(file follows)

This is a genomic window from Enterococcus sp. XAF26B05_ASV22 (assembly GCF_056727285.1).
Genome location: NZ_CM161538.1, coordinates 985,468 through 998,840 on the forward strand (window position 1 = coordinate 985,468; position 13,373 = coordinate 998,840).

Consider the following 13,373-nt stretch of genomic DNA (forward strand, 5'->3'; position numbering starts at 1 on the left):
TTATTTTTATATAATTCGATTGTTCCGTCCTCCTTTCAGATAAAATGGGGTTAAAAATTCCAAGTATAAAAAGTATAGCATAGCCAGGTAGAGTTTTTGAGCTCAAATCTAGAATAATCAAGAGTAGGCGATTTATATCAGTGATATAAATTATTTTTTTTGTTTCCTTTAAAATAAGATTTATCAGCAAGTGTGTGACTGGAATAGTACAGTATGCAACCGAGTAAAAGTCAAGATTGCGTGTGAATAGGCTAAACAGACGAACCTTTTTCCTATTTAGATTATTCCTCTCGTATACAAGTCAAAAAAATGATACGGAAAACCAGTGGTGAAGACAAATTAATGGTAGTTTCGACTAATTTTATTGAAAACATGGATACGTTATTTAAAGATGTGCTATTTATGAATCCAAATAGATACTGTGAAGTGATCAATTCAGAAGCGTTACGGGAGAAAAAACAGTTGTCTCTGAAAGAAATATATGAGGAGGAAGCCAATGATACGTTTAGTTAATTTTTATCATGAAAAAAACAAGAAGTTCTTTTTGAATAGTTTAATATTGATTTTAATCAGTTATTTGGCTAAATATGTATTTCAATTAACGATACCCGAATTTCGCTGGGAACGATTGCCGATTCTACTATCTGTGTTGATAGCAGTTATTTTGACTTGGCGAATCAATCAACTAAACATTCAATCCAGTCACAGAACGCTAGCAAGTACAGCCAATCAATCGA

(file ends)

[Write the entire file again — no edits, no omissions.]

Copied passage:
This is a genomic window from Enterococcus sp. XAF26B05_ASV22 (assembly GCF_056727285.1).
Genome location: NZ_CM161538.1, coordinates 985,468 through 998,840 on the forward strand (window position 1 = coordinate 985,468; position 13,373 = coordinate 998,840).

Consider the following 13,373-nt stretch of genomic DNA (forward strand, 5'->3'; position numbering starts at 1 on the left):
TTATTTTTATATAATTCGATTGTTCCGTCCTCCTTTCAGATAAAATGGGGTTAAAAATTCCAAGTATAAAAAGTATAGCATAGCCAGGTAGAGTTTTTGAGCTCAAATCTAGAATAATCAAGAGTAGGCGATTTATATCAGTGATATAAATTATTTTTTTTGTTTCCTTTAAAATAAGATTTATCAGCAAGTGTGTGACTGGAATAGTACAGTATGCAACCGAGTAAAAGTCAAGATTGCGTGTGAATAGGCTAAACAGACGAACCTTTTTCCTATTTAGATTATTCCTCTCGTATACAAGTCAAAAAAATGATACGGAAAACCAGTGGTGAAGACAAATTAATGGTAGTTTCGACTAATTTTATTGAAAACATGGATACGTTATTTAAAGATGTGCTATTTATGAATCCAAATAGATACTGTGAAGTGATCAATTCAGAAGCGTTACGGGAGAAAAAACAGTTGTCTCTGAAAGAAATATATGAGGAGGAAGCCAATGATACGTTTAGTTAATTTTTATCATGAAAAAAACAAGAAGTTCTTTTTGAATAGTTTAATATTGATTTTAATCAGTTATTTGGCTAAATATGTATTTCAATTAACGATACCCGAATTTCGCTGGGAACGATTGCCGATTCTACTATCTGTGTTGATAGCAGTTATTTTGACTTGGCGAATCAATCAACTAAACATTCAATCCAGTCACAGAACGCTAGCAAGTACAGCCAATCAATCGA